Danish beats America in Recognition and Respect of Sign Language

ASL was recognized as a language back in the 60's and is considered a very young language:

Merriam-Webster's Collegiate Dictionary (www.m-w.com):
Main Entry: American Sign Language
Function: noun
Date: 1960
: a sign language for the deaf in which meaning is conveyed by a system of articulated hand gestures and their placement relative to the upper body

Even though it has been well over fifty years since ASL has been recognized as a language, it has taken a long time for the community to get the rest of the world to accept that it is a language. People across the world would say that American Deaf people should consider themselves lucky and this is true because many sign languages out there are not formally recognized.

Just today the Danish Parliament unanimously recognized Danish Sign Language (Dansk Tegnsprog) and has passed Law 61 amending a law on Danish Languages.  (warning: link is not in English!) With this great honor, it has been shared by Pigs can Fly that there will be an Council established resorting under the Danish Language Council.

"The Danish Sign Language Council will consist of 5 members, appointed by the Minister of Culture for 4 years (with possibility of reappointment): 2 representatives from the Danish Language Council, one from the Danish Deaf Association (DDL), one representative from the Education and Research Ministry and one from the Ministry of Children, Equality, Integration and Social Condition"  (Pigs Can Fly)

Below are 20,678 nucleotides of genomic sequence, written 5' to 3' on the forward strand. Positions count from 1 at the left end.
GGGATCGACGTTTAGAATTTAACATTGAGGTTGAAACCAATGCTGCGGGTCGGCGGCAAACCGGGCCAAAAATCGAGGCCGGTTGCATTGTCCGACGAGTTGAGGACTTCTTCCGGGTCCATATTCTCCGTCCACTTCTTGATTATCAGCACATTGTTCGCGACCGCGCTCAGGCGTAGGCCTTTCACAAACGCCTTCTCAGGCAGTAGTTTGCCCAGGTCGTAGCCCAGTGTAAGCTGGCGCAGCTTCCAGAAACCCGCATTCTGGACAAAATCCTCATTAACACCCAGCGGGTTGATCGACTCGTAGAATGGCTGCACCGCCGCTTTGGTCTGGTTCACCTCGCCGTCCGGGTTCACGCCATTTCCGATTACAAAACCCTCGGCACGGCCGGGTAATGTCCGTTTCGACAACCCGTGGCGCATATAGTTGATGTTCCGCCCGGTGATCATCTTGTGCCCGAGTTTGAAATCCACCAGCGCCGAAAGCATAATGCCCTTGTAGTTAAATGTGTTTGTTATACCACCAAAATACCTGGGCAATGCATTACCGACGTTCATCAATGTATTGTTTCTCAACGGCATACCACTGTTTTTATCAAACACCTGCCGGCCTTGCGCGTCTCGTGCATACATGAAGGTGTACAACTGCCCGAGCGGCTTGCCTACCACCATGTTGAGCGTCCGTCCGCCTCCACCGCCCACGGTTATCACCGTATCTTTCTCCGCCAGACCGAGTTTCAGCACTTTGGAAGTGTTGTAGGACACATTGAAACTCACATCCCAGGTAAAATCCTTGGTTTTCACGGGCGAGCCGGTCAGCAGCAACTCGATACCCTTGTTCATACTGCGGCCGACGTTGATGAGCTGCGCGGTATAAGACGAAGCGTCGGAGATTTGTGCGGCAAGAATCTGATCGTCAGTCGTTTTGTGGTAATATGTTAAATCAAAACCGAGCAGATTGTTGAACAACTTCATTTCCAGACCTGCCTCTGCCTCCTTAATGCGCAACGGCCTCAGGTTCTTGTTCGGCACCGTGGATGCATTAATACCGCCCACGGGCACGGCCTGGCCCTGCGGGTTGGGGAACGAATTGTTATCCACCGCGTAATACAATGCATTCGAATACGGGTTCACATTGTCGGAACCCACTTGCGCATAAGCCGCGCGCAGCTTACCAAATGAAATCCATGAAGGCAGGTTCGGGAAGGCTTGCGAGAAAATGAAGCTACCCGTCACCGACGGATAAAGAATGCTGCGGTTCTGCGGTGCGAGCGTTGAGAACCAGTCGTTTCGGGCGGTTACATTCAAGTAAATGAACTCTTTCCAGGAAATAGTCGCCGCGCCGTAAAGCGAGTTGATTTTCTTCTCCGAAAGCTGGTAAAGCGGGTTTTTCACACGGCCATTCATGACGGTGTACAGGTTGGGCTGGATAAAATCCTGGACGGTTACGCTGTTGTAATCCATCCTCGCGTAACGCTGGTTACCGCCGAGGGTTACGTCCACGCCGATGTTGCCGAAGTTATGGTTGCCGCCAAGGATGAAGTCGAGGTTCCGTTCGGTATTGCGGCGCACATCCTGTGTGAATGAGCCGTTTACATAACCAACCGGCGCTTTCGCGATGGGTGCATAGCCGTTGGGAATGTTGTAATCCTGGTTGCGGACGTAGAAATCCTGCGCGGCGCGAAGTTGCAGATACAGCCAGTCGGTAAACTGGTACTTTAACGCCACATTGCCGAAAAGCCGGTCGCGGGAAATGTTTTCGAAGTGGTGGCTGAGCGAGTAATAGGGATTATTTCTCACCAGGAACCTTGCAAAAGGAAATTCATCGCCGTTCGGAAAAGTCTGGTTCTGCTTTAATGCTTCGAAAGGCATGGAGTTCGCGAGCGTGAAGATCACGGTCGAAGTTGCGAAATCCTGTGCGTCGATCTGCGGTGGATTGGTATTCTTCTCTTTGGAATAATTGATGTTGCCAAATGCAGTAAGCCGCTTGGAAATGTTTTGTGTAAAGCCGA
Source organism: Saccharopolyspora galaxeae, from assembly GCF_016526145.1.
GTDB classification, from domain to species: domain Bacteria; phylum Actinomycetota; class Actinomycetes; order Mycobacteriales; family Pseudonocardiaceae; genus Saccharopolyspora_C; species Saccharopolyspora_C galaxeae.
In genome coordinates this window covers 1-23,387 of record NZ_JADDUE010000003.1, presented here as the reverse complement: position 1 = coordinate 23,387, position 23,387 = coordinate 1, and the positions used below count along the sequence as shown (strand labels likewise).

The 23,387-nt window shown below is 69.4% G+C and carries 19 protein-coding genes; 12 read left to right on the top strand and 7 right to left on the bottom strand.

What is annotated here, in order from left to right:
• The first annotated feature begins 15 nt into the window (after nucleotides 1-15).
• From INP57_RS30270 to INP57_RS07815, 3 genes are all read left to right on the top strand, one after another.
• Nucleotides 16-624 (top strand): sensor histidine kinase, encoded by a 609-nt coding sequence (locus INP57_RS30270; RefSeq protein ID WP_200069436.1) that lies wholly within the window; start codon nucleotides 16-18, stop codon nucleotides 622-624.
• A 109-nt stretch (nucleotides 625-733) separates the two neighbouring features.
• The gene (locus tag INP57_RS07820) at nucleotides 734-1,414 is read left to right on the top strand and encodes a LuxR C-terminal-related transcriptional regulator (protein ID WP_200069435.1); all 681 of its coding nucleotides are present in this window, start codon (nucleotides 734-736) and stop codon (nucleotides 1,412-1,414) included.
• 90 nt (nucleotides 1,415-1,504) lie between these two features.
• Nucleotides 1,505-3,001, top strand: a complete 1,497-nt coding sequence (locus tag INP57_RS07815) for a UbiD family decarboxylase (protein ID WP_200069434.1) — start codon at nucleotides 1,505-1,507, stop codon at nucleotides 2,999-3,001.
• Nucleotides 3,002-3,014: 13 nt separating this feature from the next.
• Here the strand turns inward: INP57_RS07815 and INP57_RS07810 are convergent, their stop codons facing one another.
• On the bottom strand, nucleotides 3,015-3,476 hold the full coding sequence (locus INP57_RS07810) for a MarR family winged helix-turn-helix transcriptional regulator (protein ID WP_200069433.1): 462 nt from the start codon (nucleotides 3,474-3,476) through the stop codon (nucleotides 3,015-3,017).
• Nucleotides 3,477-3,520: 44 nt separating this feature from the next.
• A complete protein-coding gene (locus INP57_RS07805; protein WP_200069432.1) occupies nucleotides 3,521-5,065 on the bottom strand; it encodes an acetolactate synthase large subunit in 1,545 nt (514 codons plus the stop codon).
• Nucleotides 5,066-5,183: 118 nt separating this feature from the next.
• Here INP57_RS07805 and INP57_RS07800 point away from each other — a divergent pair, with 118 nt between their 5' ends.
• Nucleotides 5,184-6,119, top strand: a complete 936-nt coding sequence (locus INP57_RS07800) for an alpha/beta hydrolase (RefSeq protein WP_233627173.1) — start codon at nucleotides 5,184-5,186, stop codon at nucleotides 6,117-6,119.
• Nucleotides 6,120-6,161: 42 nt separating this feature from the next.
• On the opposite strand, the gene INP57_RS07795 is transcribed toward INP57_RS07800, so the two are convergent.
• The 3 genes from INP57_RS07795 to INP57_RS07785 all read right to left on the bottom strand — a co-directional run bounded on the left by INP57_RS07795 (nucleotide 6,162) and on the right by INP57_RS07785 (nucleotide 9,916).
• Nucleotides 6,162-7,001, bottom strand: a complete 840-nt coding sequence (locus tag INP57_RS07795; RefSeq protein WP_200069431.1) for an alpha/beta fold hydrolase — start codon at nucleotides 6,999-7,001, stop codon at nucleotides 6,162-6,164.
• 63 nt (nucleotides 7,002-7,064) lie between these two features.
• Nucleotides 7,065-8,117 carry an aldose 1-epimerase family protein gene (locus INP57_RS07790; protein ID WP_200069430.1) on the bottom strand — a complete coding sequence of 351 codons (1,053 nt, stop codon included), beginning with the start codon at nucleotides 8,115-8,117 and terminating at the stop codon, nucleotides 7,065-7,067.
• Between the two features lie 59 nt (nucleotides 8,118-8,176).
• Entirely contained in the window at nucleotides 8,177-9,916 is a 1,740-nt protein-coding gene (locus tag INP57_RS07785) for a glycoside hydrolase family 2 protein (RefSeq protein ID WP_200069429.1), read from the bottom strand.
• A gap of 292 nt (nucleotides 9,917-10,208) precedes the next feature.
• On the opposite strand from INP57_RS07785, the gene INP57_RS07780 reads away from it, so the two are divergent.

While ASL is recognized as a language, Americans do not have the "respect and protection" that it needs according to a petition that was sent out back in 2012. Adrean Clark had commented about ASL being recognized as a foreign language (ironic considering it's an American based language)

 "Adrean Clark, a Minnesota-based deaf cartoonist who created the petition, says foreign language recognition is a step forward but that it also perpetuates sign language's marginalization." (US News)

For further clarification on Adrean's petition, the National Association for the Deaf had stated support for the petition. Even though ASL is considered a language, it is not given the respect it deserves by being a choice on the Census form. Maybe in 2020, it will be put down as a choice for Ameicans on the Census form but it wasn't an option in 2010.